Other Sally MacKenzie reviews can be found in the Archives.

Surprising Lord Jack
by Sally MacKenzie
(Zebra Books, $7.99, PG13) ISBN 978-1-4201-2322-7
Surprising Lord Jack is a lovely historical romance, perfect for whiling away a weekend.

Miss Frances Hadley has lived a quiet country life, filled with heavy responsibility and little comfort. Her father went away to travel many years ago, her mother passed away, and her brother Frederick moved to London. She's been living at the family home with her bitter Aunt Viola, running the family estate. Frances was somewhat content living that life, until one day at the store she overhears that dear Aunt Viola is conspiring with the local rake, Littleton, to ensnare Frances in a compromising position, ensuring that she'd be shamed into marrying him. Then, Viola and Littleton will split Frances' dowry.

Frances is enraged and careens onto a poorly planned course of action that includes dressing in Frederick's old clothes, pretending to be a boy, going to see Frederick in London and making their man of affairs pay her dowry directly to her. Frances doesn't expect her horse to become lame or the weather to turn bad, but both happen quickly.

Frances ends up at the Crowing Cock Inn, desperate for a bite of food and some rest as she's determined to continue her journey. While the kind proprietors supply both, they put her in a room usually held for the Valentine brothers. The proprietor doesn't expect the Valentines to come by that night as the weather has further worsened and everyone knows that the Duchess of Love, mother of the clan, is holding her Valentine Birthday Ball, hosted specifically to make matches for her unwed sons.

Jack Valentine decides to escape early from the Birthday Ball and the terrifying Miss Wharton, who seems intent on catching his eye. Braving the bad weather, Jack makes his way to the Crowing Cock, only to find that there's a boy in his room. He doesn't mind sharing the room, as all rooms are full.

The next morning, Jack has decided two things: that the boy sharing his room is younger than he claims, sadly unworldly, and a little effeminate. Secondly, that Francis Haddon - the boy's name that he's been given - desperately needs as escort to London as they are heading the same way. Frances tries desperately to think of another way out of this unappealing change of plans, but can't. So, the odd couple start off for London, with a lake of misunderstandings, and deception between them.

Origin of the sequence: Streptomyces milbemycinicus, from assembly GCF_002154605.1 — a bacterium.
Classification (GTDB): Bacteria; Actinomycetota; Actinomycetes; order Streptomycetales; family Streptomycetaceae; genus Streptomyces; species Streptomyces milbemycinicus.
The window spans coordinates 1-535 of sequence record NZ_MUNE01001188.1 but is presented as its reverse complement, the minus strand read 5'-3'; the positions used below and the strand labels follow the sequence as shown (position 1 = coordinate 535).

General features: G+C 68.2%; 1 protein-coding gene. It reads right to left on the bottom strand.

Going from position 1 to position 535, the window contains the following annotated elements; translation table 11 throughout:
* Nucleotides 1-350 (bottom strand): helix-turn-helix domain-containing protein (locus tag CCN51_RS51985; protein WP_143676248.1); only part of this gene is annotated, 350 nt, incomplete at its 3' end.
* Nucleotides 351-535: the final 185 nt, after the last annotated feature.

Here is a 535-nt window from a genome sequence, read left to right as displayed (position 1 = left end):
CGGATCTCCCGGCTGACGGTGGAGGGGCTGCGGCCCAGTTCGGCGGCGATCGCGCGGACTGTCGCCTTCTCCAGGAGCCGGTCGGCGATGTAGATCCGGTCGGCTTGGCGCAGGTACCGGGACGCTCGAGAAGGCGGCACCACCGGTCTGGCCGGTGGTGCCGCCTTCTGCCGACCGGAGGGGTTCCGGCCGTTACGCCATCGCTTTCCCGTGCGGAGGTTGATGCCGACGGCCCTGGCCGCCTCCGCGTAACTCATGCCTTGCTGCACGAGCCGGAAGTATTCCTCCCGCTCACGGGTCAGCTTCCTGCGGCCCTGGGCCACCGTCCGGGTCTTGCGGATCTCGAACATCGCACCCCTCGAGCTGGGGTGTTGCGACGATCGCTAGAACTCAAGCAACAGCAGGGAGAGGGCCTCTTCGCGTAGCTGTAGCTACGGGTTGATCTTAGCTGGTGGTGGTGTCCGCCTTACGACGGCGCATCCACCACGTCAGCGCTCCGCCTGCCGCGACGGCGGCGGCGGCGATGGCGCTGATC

Surprising Lord Jack is incredibly charming, written with beautiful flow and compelling the whole way through.

Jack Valentine is attractive, complex, generous, and determined, all of the things a good hero should be. While world-weary, he's not a tortured soul or overly dramatic which I appreciated. Jack's biggest asset is his close and often hilarious family, well addressed within the tale, we get to know them all fairly well.

Frances is arrogant and strong-minded, bordering on shrewish. She's totally committed to her plans of starting her own life on her own terms, she's so used to taking care of everything that she's stunned to find herself starting to rely on Jack at all. The comfort of a strong man starts to seduce her and that's difficult to fight, but she tries. Frances is a prickly woman with a soft center and Sally MacKenzie writes her wonderfully.

While I have stated that this is a beautifully written, seriously charming story, I will say that it's also highly predictable, which is the only reason I haven't given it five hearts.

-- Amy Wroblewsky

@ Please tell us what you think! back Back Home